Deadly Class Episode 2 Review: Noise, Noise, Noise

Marcus becomes an exponentially stronger protagonist in this second outing for Deadly Class, and now we’re deeply invested.

Maria and Chico in Deadly Class

This Deadly Class review contains spoilers.

Deadly Class Season 1 Episode 2

Anyone who read our spoiler-free review for Deadly Class may have wondered why it received a higher score than the more critical review of the premiere, but hopefully watching “Noise, Noise, Noise,” which was included in the earlier, broader opinion of the show, cleared up that discrepancy. Pilots can be a tricky business, and this show introduced us to a host of caricatures in its warped schoolhouse drama last week. But now the second episode wonders aloud along with Marcus what the point of all the posturing is, and the journey he undertakes is much more enlightening this time around.

Even the small amount of characterization for minor characters like Professor Denke, who admires Marcus’ lofty goal of taking down the president because of own experience with friends who have died of AIDS and his obvious penchant for government conspiracies, adds to the richer broth this episode is brewing. Marcus has a better context for asserting that, “Hating what’s wrong is easy. I’m gonna do something about it.” We’re starting to see, as Denke notes, that the student body sees Marcus’ potential and will try to destroy him because of it.

The beautiful dramatic irony of this episode lies in the fact that Marcus thinks he feels no remorse after killing Rory, but his waking nightmares of the homeless ruffian skillfully illustrate that the opposite is true. The really powerful message that comes from Marcus’ response to Willie taking credit for the murder isn’t that he cares that Willie is lying or that he wants the rep himself; it’s that Willie is making light of an act that Marcus is deeply impacted by, despite his insistence that he feels nothing.

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More: Deadly Class: Can Syfy Perfect the Art of the Killer Adaptation?

Likewise, the fact that Willie’s story of accidentally killing his father persuades Marcus to cut him some slack proves that the new Rat feels more sympathy for his fellow students than they do for each other. That’s what makes it so surprising when Master Lin takes Marcus to Rory’s funeral. Who among us didn’t think that Marcus would seek forgiveness for having exacted vengeance once he was faced with a grieving daughter at the graveside? But as Lin recognizes, it’s not the justification for the killing that’s worrying Marcus; it’s that he does not consider himself worthy to be the instrument of punishment. Lin knows that this “noise” is “just something you think you’re supposed to say.”

Weaving this strong thematic message in an episode that also deals with the social dynamics of a house party couldn’t have been easy for Deadly Class to accomplish. The distaste Marcus has for bullies is a great counterpoint to Lex’s need to insult everyone he encounters including his friends, reinforcing the emerging picture of Marcus as a worthy arbiter of justice. Amidst the fun of naked Russians and aging potheads, there’s also the realistically awkward encounter between Billy and Petra, which immediately has the audience rooting for misfit love to blossom amongst all the chaos.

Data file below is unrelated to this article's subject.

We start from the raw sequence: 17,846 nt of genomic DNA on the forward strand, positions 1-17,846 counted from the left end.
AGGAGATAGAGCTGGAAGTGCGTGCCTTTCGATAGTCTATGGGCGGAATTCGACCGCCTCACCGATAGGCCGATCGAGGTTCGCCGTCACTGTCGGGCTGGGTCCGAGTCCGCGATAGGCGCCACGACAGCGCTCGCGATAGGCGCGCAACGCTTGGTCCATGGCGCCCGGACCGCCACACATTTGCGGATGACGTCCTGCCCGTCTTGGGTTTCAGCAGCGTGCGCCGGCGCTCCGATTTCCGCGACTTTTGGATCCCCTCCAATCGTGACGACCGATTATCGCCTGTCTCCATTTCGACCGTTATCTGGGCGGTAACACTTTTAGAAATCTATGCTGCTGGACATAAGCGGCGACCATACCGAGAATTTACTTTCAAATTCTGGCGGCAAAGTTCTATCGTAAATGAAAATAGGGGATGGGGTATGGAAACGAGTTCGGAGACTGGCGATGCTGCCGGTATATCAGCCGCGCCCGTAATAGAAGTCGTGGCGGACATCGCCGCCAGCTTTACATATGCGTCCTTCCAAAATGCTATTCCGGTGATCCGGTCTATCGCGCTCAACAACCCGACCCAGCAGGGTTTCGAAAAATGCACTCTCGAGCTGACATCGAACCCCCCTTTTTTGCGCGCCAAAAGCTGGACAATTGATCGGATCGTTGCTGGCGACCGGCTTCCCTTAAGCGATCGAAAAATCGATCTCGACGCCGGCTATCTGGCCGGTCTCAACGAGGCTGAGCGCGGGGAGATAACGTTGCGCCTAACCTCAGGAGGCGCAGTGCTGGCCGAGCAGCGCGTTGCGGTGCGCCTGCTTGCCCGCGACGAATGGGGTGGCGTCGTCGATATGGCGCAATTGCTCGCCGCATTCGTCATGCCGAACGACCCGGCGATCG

And don’t forget the AP Black Arts make-up assignment. It was a bit odd that everyone conveniently forgot that Willie would have had a lab partner for the killing test everyone else failed to complete, but Marcus’ participation in the poison gas trial was obviously instrumental in highlighting his intellectual prowess with the fish riddle. The puzzle itself, though, wasn’t nearly as interesting as what it revealed about the students participating. Not only was the cooperation necessary to defeat the staff-wielding ninjas unfamiliar to most of the group; the mercy that Maria showed in administering the antidote to Chico gave us a sense of her morality as well.

Further Reading: Deadly Class Preview: Inside the Mind of an Assassin

Of course, she’s probably regretting that choice. Chico’s private dinner was initially framed as a manipulative arrangement that kept Maria from the party, but it became much more than that. The drama that built moment by moment as we realized that Chico knew about Maria’s attempt to pit Marcus against him was as creepy and menacing as it could possibly get, especially given how lighthearted and carefree Maria was with Saya earlier in the episode. Chico’s obsessive infatuation will no doubt be a point of contention in future episodes if not the whole season, and Marcus is bound to get pulled into it.

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Ending the episode with Marcus being paired with Shabnam as a roommate plants a big question mark at the end of a pleasantly complex episode. What will be the fallout of Marcus’ short-sightedness in being kind to Shab and then allowing his home to be destroyed in what was supposed to be a small gathering of nerds playing Commodore 64 and drinking amaretto? Whatever comes of this, “Noise, Noise, Noise” will stand as the set-up for all of it. Deadly Class should be applauded for cramming so much important development into its second episode, and it gives us faith that more great storytelling is yet to come.

Keep up with all of our Deadly Class news here!

Michael Ahr is a writer, reviewer, and podcaster here at Den of Geek; you can check out his work here or follow him on Twitter (@mikescifi). He co-hosts our Sci Fi Fidelity podcast and voices much of our video content.

Rating:

4.5 out of 5